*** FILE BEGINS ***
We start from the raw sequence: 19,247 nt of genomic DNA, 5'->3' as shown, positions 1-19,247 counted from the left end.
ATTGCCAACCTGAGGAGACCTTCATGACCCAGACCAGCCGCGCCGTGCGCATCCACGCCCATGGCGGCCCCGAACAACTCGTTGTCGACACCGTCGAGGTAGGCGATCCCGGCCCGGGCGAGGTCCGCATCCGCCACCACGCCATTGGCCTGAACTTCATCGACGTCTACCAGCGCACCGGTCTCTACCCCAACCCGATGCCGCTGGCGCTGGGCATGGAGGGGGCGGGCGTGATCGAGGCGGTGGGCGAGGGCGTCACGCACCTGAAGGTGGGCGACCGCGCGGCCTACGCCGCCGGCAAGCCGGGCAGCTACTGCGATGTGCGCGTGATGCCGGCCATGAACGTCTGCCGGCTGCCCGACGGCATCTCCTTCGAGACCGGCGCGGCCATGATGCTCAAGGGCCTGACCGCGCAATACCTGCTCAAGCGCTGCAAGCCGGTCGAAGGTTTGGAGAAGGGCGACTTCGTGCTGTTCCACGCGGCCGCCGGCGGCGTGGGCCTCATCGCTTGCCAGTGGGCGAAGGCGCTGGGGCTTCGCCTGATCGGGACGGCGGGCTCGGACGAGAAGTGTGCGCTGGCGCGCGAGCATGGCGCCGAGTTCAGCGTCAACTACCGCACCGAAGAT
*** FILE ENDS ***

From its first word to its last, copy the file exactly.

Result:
We start from the raw sequence: 19,247 nt of genomic DNA, 5'->3' as shown, positions 1-19,247 counted from the left end.
ATTGCCAACCTGAGGAGACCTTCATGACCCAGACCAGCCGCGCCGTGCGCATCCACGCCCATGGCGGCCCCGAACAACTCGTTGTCGACACCGTCGAGGTAGGCGATCCCGGCCCGGGCGAGGTCCGCATCCGCCACCACGCCATTGGCCTGAACTTCATCGACGTCTACCAGCGCACCGGTCTCTACCCCAACCCGATGCCGCTGGCGCTGGGCATGGAGGGGGCGGGCGTGATCGAGGCGGTGGGCGAGGGCGTCACGCACCTGAAGGTGGGCGACCGCGCGGCCTACGCCGCCGGCAAGCCGGGCAGCTACTGCGATGTGCGCGTGATGCCGGCCATGAACGTCTGCCGGCTGCCCGACGGCATCTCCTTCGAGACCGGCGCGGCCATGATGCTCAAGGGCCTGACCGCGCAATACCTGCTCAAGCGCTGCAAGCCGGTCGAAGGTTTGGAGAAGGGCGACTTCGTGCTGTTCCACGCGGCCGCCGGCGGCGTGGGCCTCATCGCTTGCCAGTGGGCGAAGGCGCTGGGGCTTCGCCTGATCGGGACGGCGGGCTCGGACGAGAAGTGTGCGCTGGCGCGCGAGCATGGCGCCGAGTTCAGCGTCAACTACCGCACCGAAGAT